We can adapt the single-controller-design sensing 5 thermistorsdirectly (hard-wired) to a design that accesses, via an I2Ccommunications bus, 5 thermistors sensed by two other remotemicrocontrollers (enabled as I2C slave devices). To create the remotedevices, start with our original design (Figure 7 earlier ), and remove all ofthe fans and 2 of the thermistors. The result is shown in Figure 12, below .

Figure12: Original Design Cut Down To three Thermistors Only

What's left in the design is only what's necessary to sense andreport the temperature of 3 thermistors. Now we enable this device toact as an I2C slave by adding an interface (choose one with an addresspin as shown in Figure 13, below ).Setting the base address to 4, the single address pin will allow thisdevice's address to be either 4 (if address pin is held low) or 5 (ifaddress pin is held high).

Figure13: Communications Interface Selections, I2C Slave Shown

Choose build, select the target device and the program code as wellas a project datasheet is generated. Notice how the datasheet definesthe communications protocol and the subaddress or offset for theregister holding each thermistor value (Figure14, below ).

Figure14: Project Data Sheet Excerpt Showing I2C Register Map And Protocol

Let's assign the device with its address line held low as the onethat senses thermistors 1, 2, and 3 (I2C Address 4, the upper leftcircuit board of figure 2) and the one with its address line held highas the one that senses thermistors 4 and 5 (I2C Address 5, the lower left circuit board of Figure 2 in Part1 ). To adapt themain (fan controlling) device to use these remote sensors rather thanhard-wired thermistors, we switch the temperature devices in the design(one at a time) from a thermistor to an I2C remote slave, then set theI2C address (4 or 5 as appropriate) and the subaddress offset (from thegenerated datasheet, 0, 2 or 4 for thermistor 1, 2, or 3 respectively).

Based on thethe individualremote temperature device settings inputted, Figure 15 below shows the updateddesign. Switch to simulation and you will see that the new designoperates the same as the hard-wired design.

Figure15: Fan Controller Using 5 I2C Slave Remote Temperature Sensors

Choose build and select the target device to generate the programcode, along with the project datasheet showing the new pinout (Figure 16, below ). Notice thedifference between this pinout and the one in Figure 10 earlie r using thermistors.

Figure16: Project Datasheet Excerpt Shows New Pinout

Is this seamless? Within the constraints of a sampling controlsystem, yes it is. Each control loop iteration, whether the temperatureinputs are sampled analog signals or digital I2C values the inputs arerefreshed, the logic performed and the fans updated. In our design weonly chose how these temperatures would be determined, everything elsewas generated for us.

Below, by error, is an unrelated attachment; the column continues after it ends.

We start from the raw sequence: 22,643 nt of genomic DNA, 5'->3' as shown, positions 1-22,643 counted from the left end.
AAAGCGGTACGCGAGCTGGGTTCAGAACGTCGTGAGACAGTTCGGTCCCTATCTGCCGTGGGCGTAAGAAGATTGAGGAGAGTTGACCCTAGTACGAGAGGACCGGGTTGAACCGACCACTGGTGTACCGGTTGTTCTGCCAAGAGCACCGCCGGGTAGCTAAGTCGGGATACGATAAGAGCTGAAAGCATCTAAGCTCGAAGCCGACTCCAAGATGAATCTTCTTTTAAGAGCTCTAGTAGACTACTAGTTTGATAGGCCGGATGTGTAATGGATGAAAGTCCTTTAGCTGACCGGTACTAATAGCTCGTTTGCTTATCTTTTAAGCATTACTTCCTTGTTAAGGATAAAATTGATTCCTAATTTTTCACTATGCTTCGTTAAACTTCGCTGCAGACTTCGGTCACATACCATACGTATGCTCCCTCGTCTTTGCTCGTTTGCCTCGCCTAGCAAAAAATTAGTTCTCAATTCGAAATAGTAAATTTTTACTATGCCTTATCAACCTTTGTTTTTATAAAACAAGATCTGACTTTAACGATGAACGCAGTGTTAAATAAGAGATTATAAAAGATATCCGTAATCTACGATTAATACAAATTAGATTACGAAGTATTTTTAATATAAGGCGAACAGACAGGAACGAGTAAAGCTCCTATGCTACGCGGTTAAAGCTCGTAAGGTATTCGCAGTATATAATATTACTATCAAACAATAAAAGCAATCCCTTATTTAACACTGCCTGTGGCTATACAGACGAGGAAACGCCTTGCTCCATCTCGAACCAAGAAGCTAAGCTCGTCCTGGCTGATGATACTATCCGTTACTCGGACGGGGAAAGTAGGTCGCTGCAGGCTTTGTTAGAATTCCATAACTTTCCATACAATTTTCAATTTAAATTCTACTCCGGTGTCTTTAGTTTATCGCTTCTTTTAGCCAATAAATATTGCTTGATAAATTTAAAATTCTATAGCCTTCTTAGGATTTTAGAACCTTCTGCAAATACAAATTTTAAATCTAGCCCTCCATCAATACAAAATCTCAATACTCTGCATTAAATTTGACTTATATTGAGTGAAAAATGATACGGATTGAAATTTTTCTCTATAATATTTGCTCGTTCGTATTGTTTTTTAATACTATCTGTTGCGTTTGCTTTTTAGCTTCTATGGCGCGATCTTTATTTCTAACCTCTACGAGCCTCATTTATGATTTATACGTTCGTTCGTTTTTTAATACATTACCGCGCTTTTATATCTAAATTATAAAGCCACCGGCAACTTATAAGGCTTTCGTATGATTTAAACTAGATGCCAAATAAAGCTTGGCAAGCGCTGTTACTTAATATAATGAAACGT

You should be able now to imagine how a system can be broken downinto many small tasks, across many devices, and where necessary, datafrom one device can be accessed by another. Although we used I2C as ourcommunications medium, there is nothing built into the design thatprecludes using any other medium (standard serial, SPI, one-wire, USBor RF).

What's The Catch? Is There AChicken?
The only possible catch is that, like any other relatively newmethodology that relies upon content, a certain amount of content mustexists before a useful design is possible, and for more content toappear people need to be using the system (creating useful designs).

There is support for over two hundred devices right now (in Q3 of 2006 ) and new drivers areappearing at a faster rate each quarter. The content rules andarchitecture are defined in a driver developer guideand publicly available, so that anyone can review and understand thelow-level implementation details and learn to create their own.

The ever-growing complexity of embedded systems, those all-in-onedesigns, do not necessarily indicate a trend toward greaterproductivity and higher quality. But if you accept the premise thatmore small manageable devices solving a larger problem through extremepartitioning is a valid solution, then you need a design tool thatprovides portability, seamless multiprocessing, design visualizationand a rich library of trusted components.

To read Part 1 go to “Defining the ideal embedded development.

Jon Pearson is the product managerfor PSoC development tools at Cypress Semiconductor Corporation.Jon has been with the PSoCproduct line since its first offering in2000 and led the definition of PSoCExpress. Prior to joining Cypress, Jon developed embeddedsystems using controllers of various size and complexity for projectsas diverse as satellite modem controls and aircraft electric powergeneration. You can reach Jon with questions and comments by email at jpx@cypress.com .